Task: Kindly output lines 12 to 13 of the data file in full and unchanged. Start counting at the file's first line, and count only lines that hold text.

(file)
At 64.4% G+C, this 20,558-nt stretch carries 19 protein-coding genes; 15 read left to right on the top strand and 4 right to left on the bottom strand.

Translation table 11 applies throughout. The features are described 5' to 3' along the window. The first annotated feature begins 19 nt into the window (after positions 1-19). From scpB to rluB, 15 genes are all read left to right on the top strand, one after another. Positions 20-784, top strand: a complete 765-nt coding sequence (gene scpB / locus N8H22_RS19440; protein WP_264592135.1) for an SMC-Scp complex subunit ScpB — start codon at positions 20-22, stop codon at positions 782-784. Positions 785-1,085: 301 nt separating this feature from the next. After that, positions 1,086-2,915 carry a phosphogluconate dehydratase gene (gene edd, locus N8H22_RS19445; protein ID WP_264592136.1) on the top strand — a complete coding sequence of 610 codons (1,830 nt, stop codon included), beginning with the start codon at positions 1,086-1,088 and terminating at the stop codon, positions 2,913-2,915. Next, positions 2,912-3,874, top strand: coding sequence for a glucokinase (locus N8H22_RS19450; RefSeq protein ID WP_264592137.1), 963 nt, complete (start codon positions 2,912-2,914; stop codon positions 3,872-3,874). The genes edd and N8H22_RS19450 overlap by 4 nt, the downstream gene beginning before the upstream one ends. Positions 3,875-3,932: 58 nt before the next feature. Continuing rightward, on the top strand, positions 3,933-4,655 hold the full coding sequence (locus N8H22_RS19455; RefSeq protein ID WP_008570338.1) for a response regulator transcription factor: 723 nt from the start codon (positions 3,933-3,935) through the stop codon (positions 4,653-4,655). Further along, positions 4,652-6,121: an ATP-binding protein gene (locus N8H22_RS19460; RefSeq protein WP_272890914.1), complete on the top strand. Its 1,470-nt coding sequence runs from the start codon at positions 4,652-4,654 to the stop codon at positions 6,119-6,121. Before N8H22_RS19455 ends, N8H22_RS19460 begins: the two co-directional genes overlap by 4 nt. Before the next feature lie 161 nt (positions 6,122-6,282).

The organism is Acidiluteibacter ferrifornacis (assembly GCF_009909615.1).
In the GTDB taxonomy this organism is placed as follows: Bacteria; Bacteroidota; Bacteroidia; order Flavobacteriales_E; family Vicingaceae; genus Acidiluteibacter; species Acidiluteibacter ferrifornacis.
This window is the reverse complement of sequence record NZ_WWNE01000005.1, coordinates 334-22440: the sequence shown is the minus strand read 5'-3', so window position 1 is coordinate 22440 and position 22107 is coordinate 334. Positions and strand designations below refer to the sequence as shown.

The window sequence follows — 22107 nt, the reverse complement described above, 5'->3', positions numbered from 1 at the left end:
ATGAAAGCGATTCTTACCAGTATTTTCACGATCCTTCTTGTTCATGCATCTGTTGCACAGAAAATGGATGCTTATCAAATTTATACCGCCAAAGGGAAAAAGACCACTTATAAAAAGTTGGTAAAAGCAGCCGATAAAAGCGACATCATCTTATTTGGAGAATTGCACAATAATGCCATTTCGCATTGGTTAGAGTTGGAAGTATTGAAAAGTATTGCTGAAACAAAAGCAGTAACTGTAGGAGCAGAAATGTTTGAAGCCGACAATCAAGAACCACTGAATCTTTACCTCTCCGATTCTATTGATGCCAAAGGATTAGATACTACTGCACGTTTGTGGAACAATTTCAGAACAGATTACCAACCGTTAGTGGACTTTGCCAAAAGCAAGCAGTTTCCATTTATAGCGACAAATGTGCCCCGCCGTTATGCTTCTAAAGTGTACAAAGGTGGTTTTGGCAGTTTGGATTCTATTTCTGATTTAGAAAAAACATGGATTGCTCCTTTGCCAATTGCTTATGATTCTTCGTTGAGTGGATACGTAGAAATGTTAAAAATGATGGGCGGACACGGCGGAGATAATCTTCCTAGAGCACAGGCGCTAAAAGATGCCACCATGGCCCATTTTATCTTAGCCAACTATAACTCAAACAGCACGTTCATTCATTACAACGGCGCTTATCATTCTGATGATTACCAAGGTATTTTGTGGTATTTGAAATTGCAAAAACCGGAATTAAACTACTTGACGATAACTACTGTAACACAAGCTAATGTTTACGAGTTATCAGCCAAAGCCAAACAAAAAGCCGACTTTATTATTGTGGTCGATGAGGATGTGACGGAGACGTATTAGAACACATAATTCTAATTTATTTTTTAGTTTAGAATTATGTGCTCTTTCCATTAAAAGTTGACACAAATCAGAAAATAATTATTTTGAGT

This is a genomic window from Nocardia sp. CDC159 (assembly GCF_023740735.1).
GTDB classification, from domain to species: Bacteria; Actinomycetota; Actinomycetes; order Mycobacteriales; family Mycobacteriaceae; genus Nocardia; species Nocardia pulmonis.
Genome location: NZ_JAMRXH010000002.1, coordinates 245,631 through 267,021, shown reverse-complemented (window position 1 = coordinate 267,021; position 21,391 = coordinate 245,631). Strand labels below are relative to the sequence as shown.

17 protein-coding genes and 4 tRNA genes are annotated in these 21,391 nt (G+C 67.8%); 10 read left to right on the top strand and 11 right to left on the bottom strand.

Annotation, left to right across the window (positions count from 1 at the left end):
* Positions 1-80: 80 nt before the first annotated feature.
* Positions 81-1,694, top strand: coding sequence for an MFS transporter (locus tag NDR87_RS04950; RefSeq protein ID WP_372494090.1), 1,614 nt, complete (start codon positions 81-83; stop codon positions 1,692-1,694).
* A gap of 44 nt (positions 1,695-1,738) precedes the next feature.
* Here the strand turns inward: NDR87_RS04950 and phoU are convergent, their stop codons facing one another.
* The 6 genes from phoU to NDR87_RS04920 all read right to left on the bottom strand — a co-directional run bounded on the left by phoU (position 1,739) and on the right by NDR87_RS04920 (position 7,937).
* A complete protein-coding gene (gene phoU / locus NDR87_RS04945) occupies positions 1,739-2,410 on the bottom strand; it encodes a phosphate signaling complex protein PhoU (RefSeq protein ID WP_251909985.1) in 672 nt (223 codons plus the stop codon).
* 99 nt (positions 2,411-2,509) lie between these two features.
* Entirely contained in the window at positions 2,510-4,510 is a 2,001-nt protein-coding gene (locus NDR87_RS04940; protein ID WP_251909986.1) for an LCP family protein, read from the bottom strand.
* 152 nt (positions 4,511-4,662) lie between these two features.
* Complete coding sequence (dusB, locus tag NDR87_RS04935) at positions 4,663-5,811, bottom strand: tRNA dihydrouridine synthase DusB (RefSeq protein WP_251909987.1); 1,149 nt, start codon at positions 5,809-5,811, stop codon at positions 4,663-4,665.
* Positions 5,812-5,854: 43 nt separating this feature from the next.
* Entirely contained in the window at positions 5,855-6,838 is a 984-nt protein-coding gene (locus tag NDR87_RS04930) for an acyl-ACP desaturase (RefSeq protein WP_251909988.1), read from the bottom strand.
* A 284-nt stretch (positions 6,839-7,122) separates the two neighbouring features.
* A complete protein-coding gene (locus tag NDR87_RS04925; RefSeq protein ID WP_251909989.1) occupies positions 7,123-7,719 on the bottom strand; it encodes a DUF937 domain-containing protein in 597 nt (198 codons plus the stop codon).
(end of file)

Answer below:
Annotation, left to right across the window (positions count from 1 at the left end):
* Positions 1-80: 80 nt before the first annotated feature.